twood at uwc.ac.za
Thu Jun 30 07:32:30 UTC 2005
Another leftwing critique, this time of Chomsky and more substantial, very interesting on the relation of his linguistics to his anarchism. Sample:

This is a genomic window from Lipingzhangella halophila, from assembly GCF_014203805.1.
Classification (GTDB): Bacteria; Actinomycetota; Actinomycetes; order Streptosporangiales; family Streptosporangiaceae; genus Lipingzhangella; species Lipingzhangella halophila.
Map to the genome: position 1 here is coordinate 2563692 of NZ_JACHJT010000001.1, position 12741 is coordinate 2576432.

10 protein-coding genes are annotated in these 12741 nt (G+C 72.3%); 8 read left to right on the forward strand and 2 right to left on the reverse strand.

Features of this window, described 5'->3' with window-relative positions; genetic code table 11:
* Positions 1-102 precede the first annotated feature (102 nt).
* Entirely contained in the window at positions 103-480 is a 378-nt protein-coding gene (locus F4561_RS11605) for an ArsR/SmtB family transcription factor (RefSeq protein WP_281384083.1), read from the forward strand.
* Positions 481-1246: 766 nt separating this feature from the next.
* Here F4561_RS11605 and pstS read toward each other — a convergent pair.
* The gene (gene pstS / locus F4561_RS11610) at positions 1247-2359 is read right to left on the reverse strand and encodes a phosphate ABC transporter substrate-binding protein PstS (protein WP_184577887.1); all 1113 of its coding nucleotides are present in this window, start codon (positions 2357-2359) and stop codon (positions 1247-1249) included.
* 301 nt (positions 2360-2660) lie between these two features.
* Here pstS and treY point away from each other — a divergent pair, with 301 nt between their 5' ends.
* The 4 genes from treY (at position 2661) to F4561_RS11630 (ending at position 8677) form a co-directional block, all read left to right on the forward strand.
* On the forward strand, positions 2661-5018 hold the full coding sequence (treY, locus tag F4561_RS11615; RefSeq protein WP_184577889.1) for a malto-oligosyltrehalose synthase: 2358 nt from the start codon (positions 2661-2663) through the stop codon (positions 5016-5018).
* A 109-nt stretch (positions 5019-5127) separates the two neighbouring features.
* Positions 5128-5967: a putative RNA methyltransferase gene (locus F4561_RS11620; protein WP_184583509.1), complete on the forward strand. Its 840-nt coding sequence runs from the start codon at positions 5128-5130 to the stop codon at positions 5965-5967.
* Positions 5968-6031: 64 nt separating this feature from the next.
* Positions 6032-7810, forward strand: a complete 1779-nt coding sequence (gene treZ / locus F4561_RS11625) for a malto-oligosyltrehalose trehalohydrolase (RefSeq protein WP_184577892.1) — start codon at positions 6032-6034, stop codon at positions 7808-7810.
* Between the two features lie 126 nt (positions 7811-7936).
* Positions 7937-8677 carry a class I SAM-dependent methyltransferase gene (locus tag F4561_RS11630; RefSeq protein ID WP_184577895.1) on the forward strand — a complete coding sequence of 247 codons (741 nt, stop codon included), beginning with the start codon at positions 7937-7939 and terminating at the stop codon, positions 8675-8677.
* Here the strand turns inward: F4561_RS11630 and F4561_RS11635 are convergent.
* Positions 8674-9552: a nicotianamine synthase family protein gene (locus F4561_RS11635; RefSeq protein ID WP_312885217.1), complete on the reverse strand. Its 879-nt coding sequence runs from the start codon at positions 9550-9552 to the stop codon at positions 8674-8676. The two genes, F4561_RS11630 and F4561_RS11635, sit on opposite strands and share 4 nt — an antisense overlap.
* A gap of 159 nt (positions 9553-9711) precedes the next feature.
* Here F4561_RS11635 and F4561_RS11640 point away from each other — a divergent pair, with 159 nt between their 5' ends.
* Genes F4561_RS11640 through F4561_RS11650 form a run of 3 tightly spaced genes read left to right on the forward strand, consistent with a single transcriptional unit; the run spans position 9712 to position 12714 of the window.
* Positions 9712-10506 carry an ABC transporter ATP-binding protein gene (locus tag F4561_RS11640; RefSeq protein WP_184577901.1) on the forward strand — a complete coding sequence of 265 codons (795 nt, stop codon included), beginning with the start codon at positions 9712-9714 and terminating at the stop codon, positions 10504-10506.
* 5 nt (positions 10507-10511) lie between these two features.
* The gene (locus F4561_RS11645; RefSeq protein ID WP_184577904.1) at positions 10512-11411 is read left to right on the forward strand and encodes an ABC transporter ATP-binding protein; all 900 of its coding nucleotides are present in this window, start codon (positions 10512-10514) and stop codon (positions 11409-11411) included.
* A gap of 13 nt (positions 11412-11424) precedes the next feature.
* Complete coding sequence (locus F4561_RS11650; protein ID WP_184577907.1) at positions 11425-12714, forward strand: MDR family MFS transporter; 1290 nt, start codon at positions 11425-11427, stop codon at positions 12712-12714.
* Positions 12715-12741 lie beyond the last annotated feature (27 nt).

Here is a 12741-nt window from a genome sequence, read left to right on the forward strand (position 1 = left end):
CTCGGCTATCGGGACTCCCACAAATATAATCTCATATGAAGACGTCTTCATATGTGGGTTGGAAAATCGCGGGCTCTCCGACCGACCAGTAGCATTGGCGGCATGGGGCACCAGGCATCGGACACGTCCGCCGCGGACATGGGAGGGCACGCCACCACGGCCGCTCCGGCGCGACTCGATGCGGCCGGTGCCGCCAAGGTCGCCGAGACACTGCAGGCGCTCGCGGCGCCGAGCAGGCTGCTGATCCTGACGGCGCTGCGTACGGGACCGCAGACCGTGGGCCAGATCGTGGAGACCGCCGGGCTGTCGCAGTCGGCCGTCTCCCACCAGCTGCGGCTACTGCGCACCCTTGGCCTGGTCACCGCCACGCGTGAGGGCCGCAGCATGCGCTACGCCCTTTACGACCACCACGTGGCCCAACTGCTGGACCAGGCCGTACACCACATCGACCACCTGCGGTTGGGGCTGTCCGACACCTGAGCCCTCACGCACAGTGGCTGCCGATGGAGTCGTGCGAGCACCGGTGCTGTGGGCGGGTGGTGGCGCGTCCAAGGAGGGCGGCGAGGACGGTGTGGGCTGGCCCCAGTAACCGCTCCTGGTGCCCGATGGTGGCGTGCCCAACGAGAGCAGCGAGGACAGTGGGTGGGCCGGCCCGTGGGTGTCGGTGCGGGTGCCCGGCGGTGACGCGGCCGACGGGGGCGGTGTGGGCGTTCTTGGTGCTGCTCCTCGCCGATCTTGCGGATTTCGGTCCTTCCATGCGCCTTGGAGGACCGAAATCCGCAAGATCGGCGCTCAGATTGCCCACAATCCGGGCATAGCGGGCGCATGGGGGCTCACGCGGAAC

The difference between the humanities and the sciences, for Chomsky, is that scientists must co-operate with one another across space and time and therefore be honest. In the humanities, by contrast * as in ordinary life * people are free to ignore one another and can claim whatever they please. In the humanities, scholars tend to feel threatened by science precisely because of its unrestrictedly co-operative nature. Equally, they feel threatened by ideas which are genuinely new. Such defects may also afflict disciplines within natural science. But at least 'the sciences do instil habits of honesty, creativity and co-operation', features considered 'dangerous from the point of view of society' (quoted in Rai 1995: 138). A student in a university physics department will hardly survive without being questioning; in the 'ideological disciplines', by contrast, originality is discouraged. Chomsky (1975: 219) complains that in the 'domain of social criticism the normal attitudes of the scientist are feared and deplored as a form of subversion or as dangerous radicalism'. For Chomsky, the culture of science is the real 'counter-culture' to the reigning ideology (Rai 1995: 138).
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